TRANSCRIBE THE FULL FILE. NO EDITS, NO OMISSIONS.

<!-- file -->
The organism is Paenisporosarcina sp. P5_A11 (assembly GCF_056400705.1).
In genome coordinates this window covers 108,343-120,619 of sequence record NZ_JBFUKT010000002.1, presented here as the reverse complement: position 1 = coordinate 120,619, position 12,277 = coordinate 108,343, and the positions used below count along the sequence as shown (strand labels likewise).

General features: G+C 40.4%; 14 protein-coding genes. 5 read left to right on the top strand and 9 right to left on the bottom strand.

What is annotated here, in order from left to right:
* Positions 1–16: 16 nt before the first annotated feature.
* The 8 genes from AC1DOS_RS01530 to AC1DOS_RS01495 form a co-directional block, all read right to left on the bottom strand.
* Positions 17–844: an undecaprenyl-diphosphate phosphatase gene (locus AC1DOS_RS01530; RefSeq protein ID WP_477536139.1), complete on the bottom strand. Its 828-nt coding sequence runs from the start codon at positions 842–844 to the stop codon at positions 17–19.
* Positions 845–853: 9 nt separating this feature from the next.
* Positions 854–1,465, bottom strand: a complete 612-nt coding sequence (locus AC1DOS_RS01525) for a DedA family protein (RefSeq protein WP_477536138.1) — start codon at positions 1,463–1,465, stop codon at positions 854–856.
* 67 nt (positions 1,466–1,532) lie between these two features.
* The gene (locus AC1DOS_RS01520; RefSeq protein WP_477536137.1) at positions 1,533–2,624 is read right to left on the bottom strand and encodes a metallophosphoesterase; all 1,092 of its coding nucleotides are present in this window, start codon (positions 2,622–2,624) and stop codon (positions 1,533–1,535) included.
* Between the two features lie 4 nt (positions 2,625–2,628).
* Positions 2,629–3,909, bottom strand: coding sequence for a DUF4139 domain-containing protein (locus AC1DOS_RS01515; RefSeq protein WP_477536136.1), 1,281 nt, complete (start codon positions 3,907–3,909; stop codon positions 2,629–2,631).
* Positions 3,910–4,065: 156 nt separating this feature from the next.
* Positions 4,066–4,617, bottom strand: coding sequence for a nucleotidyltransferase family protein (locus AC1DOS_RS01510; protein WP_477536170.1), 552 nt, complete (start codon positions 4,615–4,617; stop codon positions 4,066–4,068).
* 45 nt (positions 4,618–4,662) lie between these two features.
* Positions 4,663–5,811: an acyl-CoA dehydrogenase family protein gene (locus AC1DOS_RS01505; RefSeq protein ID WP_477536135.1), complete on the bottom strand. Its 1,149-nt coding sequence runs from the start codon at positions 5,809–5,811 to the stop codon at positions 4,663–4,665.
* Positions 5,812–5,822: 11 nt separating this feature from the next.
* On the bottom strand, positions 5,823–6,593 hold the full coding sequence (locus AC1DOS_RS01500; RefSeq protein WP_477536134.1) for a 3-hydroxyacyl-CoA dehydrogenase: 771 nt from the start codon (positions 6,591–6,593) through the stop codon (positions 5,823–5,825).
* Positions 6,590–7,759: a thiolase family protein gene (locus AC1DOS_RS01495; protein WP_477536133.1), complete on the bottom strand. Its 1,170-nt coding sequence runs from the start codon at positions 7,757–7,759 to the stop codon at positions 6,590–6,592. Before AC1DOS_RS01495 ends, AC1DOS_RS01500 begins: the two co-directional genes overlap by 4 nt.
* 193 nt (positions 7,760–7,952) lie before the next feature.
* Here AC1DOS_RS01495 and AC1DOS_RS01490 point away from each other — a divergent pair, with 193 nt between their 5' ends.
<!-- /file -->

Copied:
The organism is Paenisporosarcina sp. P5_A11 (assembly GCF_056400705.1).
In genome coordinates this window covers 108,343-120,619 of sequence record NZ_JBFUKT010000002.1, presented here as the reverse complement: position 1 = coordinate 120,619, position 12,277 = coordinate 108,343, and the positions used below count along the sequence as shown (strand labels likewise).

General features: G+C 40.4%; 14 protein-coding genes. 5 read left to right on the top strand and 9 right to left on the bottom strand.

What is annotated here, in order from left to right:
* Positions 1–16: 16 nt before the first annotated feature.
* The 8 genes from AC1DOS_RS01530 to AC1DOS_RS01495 form a co-directional block, all read right to left on the bottom strand.
* Positions 17–844: an undecaprenyl-diphosphate phosphatase gene (locus AC1DOS_RS01530; RefSeq protein ID WP_477536139.1), complete on the bottom strand. Its 828-nt coding sequence runs from the start codon at positions 842–844 to the stop codon at positions 17–19.
* Positions 845–853: 9 nt separating this feature from the next.
* Positions 854–1,465, bottom strand: a complete 612-nt coding sequence (locus AC1DOS_RS01525) for a DedA family protein (RefSeq protein WP_477536138.1) — start codon at positions 1,463–1,465, stop codon at positions 854–856.
* 67 nt (positions 1,466–1,532) lie between these two features.
* The gene (locus AC1DOS_RS01520; RefSeq protein WP_477536137.1) at positions 1,533–2,624 is read right to left on the bottom strand and encodes a metallophosphoesterase; all 1,092 of its coding nucleotides are present in this window, start codon (positions 2,622–2,624) and stop codon (positions 1,533–1,535) included.
* Between the two features lie 4 nt (positions 2,625–2,628).
* Positions 2,629–3,909, bottom strand: coding sequence for a DUF4139 domain-containing protein (locus AC1DOS_RS01515; RefSeq protein WP_477536136.1), 1,281 nt, complete (start codon positions 3,907–3,909; stop codon positions 2,629–2,631).
* Positions 3,910–4,065: 156 nt separating this feature from the next.
* Positions 4,066–4,617, bottom strand: coding sequence for a nucleotidyltransferase family protein (locus AC1DOS_RS01510; protein WP_477536170.1), 552 nt, complete (start codon positions 4,615–4,617; stop codon positions 4,066–4,068).
* 45 nt (positions 4,618–4,662) lie between these two features.
* Positions 4,663–5,811: an acyl-CoA dehydrogenase family protein gene (locus AC1DOS_RS01505; RefSeq protein ID WP_477536135.1), complete on the bottom strand. Its 1,149-nt coding sequence runs from the start codon at positions 5,809–5,811 to the stop codon at positions 4,663–4,665.
* Positions 5,812–5,822: 11 nt separating this feature from the next.
* On the bottom strand, positions 5,823–6,593 hold the full coding sequence (locus AC1DOS_RS01500; RefSeq protein WP_477536134.1) for a 3-hydroxyacyl-CoA dehydrogenase: 771 nt from the start codon (positions 6,591–6,593) through the stop codon (positions 5,823–5,825).
* Positions 6,590–7,759: a thiolase family protein gene (locus AC1DOS_RS01495; protein WP_477536133.1), complete on the bottom strand. Its 1,170-nt coding sequence runs from the start codon at positions 7,757–7,759 to the stop codon at positions 6,590–6,592. Before AC1DOS_RS01495 ends, AC1DOS_RS01500 begins: the two co-directional genes overlap by 4 nt.
* 193 nt (positions 7,760–7,952) lie before the next feature.
* Here AC1DOS_RS01495 and AC1DOS_RS01490 point away from each other — a divergent pair, with 193 nt between their 5' ends.